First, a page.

The Bible calls jealousy and envy demonic (James 3:14-16). This is the work of the enemy to steal, kill and destroy in your life and your marriage.
Friend, I hope I’m speaking the truth with enough love here —but please seek some wise counsel from someone who loves and knows you both. Your marriage doesn’t have to be affected by a beautiful woman who lives across the street. The enemy is wreaking havoc in your heart over this -and it’s keeping you from experiencing intimacy in the way God intends.


The most helpful thing you can do is to release this all through confession. Go to the Father and tell him you are sorry for the ways you’ve been jealous and envied this woman. Ask him to forgive you for vain imaginations and for idolizing all that she has—beauty and a great job—as things that you need in order to keep your husband’s love. And receive HIS great love for you, so you can rest. Tell your husband you’ve done it and ask him to help you by encouraging you to not determine your standing in life by where you are “as compared to” someone else. There will always be someone better, and always someone worse. That’s why comparison is a joy killer and a trap. But, friend, freedom starts not just with acknowledging this -but if you are a Christian -with confessing this as sin and letting God cleanse you of it so he can start ministering his love to your heart again.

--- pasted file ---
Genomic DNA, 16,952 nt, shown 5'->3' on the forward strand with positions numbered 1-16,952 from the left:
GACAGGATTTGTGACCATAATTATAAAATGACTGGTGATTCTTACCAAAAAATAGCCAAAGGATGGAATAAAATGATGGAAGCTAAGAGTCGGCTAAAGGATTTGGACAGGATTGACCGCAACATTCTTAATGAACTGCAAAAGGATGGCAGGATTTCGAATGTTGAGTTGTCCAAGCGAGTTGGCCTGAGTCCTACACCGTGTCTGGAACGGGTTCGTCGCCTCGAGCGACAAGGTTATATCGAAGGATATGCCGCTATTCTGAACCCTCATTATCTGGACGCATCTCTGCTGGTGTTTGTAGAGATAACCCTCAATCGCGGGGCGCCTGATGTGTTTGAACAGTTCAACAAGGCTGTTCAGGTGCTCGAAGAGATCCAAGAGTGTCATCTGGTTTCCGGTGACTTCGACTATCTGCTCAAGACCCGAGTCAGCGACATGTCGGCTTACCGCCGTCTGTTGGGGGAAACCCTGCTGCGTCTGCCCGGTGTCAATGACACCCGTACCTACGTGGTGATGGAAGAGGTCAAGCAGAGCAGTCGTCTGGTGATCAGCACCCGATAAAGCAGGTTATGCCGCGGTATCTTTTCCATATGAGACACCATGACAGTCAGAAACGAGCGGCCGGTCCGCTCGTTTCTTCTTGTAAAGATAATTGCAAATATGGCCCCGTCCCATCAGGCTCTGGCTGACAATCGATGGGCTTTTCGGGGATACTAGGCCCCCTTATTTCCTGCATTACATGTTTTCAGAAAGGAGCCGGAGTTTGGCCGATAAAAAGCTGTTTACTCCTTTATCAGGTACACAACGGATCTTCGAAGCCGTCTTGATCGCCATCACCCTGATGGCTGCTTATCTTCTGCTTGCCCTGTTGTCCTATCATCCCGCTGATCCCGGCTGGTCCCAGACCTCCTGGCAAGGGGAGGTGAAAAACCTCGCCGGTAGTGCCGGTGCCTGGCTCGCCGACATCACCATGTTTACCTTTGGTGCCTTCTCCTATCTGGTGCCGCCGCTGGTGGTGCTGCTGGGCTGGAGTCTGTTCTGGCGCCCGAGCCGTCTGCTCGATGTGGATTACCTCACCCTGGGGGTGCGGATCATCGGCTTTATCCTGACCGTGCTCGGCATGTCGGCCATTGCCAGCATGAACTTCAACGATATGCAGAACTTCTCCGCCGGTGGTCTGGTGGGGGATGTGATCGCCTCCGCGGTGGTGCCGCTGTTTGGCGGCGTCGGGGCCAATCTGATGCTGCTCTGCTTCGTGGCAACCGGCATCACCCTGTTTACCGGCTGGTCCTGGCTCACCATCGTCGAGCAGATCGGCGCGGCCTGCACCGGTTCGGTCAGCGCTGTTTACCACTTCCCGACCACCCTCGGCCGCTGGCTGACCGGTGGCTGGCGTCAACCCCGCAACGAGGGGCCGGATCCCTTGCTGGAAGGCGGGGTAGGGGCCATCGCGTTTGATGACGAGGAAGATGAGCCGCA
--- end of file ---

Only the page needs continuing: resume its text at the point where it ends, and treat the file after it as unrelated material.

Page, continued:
I hope this helps. Praying for you to experience a fresh dose of God’s true love for you and a new found freedom and confidence in your marriage.
In His Grace & Love,

Need more encouragement? Check out Heather's books here, or her online course and coaching program here. You can also give the Compared to Who? podcast a listen, for twice-weekly encouragement with body image struggles from a Christian standpoint, where she explores all the nitty-gritty details we all face when struggling with body image woes and how to get free.